exploring (17)

Bernie Harbert and His Mule Polly’s 2,500-mile Voyage Across America

Hi Lloyd and Lew,

I just wanted to let you know that Rocky Mountain PBS premiers the Lost Sea Expedition series January 4th. The series will also stream on Amazon and Vimeo. The story about this tiny wagon voyage across America featured in Tiny Homes (pp. 188–189). I think this info would really interest theshelterblog.com readers.

Read More …

Post a comment (3 comments)

Gimme Shelter — Late, Hot Summer 2017

I started writing GIMME SHELTER email newsletters about 15 years ago, maybe one every month or two. They were originally intended for sales reps (first at Random House, then Publishers Group West), to keep them apprised of our publishing activities, and then later, I added friends to the mailing list. As I got into blogging, the frequency of the newsletters dropped off.

Here’s the latest one. If you’d like to be on the list, send me your email address.

Water tower near Prineville, Oregon, on my trip last week to see the eclipse

I’ve written less and less of these newsletters recently, as I’ve been blogging and now doing Instagram regularly. Made me think about all the different forms of communication I’ve employed over the years. My high school year book, running an Air Force newspaper in Germany for 2 years, then working the Whole Earth Catalog, and then — books.

Followed by, over the years: booklets, pamphlets, flyers, posters, 20-30 handmade books, mini-books, magazine and newspaper articles, videos, interviews … I’m a compulsive communicator.

These days I put up posts on my blog, but not as often, or as in-depth as a few years ago. I do Instagram almost daily and all these photos automatically go onto my blog, and to my Twitter and Facebook pages. You can check my Instagram account here; it’s a summary of posts: www.instagram.com/lloyd.kahn

Three New Books

The ’60s

I decided to do a book on the ‘60s, since there’s been so much attention given to the “Summer of Love” lately, and because as a person who grew up in San Francisco, went to high school in the Haight-Ashbury, and watched the ‘60s unfold first-hand, I don’t agree with what’s being presented all over the media; these accounts don’t coincide with what I saw happening at all.

“The Haight-Ashbury was a district. The ‘60s was a movement.”  –Ken Kesey

I started the book tentatively, to see if it was going to fly. I thought I’d give my background, what San Francisco was like in the ‘40s and ‘50s, and track my life — a kid growing up in San Francisco, college, Santa Cruz, Big Sur, the Monterey Pop Festival, building domes at Pacific High School, the Whole Earth Catalog — so readers would know where I was coming from. Rather than starting in 1960.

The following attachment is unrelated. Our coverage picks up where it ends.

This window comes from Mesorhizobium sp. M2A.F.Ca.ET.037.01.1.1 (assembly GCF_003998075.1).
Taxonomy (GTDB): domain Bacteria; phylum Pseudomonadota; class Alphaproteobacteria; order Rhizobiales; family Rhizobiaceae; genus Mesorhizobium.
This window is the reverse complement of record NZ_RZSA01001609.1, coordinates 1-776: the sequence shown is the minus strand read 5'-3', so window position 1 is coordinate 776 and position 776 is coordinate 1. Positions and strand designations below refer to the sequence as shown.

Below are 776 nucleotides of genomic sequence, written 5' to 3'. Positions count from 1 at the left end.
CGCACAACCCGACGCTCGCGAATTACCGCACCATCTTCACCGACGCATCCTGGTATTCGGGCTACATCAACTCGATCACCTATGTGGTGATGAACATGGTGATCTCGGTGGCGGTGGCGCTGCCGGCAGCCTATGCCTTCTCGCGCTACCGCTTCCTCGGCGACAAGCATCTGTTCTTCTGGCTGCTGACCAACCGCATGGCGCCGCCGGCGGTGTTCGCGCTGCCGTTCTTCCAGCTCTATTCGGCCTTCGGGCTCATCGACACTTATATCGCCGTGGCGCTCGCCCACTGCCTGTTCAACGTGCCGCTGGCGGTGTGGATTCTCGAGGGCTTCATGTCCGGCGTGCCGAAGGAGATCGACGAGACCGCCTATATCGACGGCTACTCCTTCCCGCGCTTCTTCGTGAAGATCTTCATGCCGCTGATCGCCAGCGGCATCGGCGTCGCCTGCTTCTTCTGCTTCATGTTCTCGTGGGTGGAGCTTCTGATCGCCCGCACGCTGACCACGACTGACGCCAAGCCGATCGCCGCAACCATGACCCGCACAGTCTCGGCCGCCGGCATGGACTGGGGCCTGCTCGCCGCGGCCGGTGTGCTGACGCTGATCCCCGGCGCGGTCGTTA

I started getting into it, recalling things that had been buried in my semi-consciousness. This was fun! And I realized that the ‘60s completely changed my life. In 1965, I quit my job as an insurance broker in San Francisco and went to work as a carpenter.

I’m going to illustrate it with black and white photos I took doing those years.

I’ll start posting parts of the book on my blog as I go, to get some feedback.

Read More …

Post a comment (3 comments)

Check out Photo-Collage of My Week in Baja

Boy am I havin fun! It’s been a perfect week down here. In the water at 7:30 this morning, a shower and now latte and raisin roll and good wi-fi. I wish I had more time to do stuff like this. Idea! I’ll make a little short-run book of the trip. Where’s my clone, anyway?

It’s so easy down here now, and it was so hard 20-30 years ago. My great little Baja bug was under water twice, I had a sketchy relationship with the cunning landlord of the palapa I rented (for $1,000 a year), the place was destroyed in a hurricane of Nov 4 cuatro de Noviembre in the ’90s, and on…

Now there’s a smoothly paved road 12 mi. out to Shipwrecks. Funny, there don’t seem to be many people around at all. Part of that being wealthy people buying (or building) trophy houses that they rarely visit. Summer’s the south-swell surfing season down here and Nov-Dec-Jan are prime times for people fleeing cold climes, but March seems perfect, it’s really comfortable, cool at night and April winds haven’t started. Surprisingly, I found nno mention of the surf online. There’s nothing like checking out the surf in person.

 I still love San José del Cabo. Wandering around the quiet streets. Last night at dusk, Chilón and I walked down to the palm grove by the San José river; it was—the perfect Spanish word—tranquillo. Tortillas de nopales in a little roadside shack, with la cocinera patting out fresh tortillas…

My Instagram on the web this morning came out like a poster for the past few days:

https://www.instagram.com/lloyd.kahn/?hl=es

Post a comment